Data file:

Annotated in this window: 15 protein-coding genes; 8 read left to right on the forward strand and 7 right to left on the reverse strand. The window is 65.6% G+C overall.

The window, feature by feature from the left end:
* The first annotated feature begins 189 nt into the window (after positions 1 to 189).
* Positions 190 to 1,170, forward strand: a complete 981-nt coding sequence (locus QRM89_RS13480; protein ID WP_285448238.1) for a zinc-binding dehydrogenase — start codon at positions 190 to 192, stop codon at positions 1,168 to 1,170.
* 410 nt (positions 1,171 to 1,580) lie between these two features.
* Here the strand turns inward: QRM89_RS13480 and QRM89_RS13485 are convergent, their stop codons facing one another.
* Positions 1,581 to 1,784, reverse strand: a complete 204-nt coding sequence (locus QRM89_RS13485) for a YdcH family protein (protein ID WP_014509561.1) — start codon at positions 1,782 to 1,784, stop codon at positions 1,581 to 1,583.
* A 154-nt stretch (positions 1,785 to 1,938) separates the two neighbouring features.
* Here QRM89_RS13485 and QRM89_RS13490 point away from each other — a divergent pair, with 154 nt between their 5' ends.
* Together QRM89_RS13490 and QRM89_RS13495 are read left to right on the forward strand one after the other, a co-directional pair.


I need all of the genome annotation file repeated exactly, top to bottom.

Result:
Annotated in this window: 15 protein-coding genes; 8 read left to right on the forward strand and 7 right to left on the reverse strand. The window is 65.6% G+C overall.

The window, feature by feature from the left end:
* The first annotated feature begins 189 nt into the window (after positions 1 to 189).
* Positions 190 to 1,170, forward strand: a complete 981-nt coding sequence (locus QRM89_RS13480; protein ID WP_285448238.1) for a zinc-binding dehydrogenase — start codon at positions 190 to 192, stop codon at positions 1,168 to 1,170.
* 410 nt (positions 1,171 to 1,580) lie between these two features.
* Here the strand turns inward: QRM89_RS13480 and QRM89_RS13485 are convergent, their stop codons facing one another.
* Positions 1,581 to 1,784, reverse strand: a complete 204-nt coding sequence (locus QRM89_RS13485) for a YdcH family protein (protein ID WP_014509561.1) — start codon at positions 1,782 to 1,784, stop codon at positions 1,581 to 1,583.
* A 154-nt stretch (positions 1,785 to 1,938) separates the two neighbouring features.
* Here QRM89_RS13485 and QRM89_RS13490 point away from each other — a divergent pair, with 154 nt between their 5' ends.
* Together QRM89_RS13490 and QRM89_RS13495 are read left to right on the forward strand one after the other, a co-directional pair.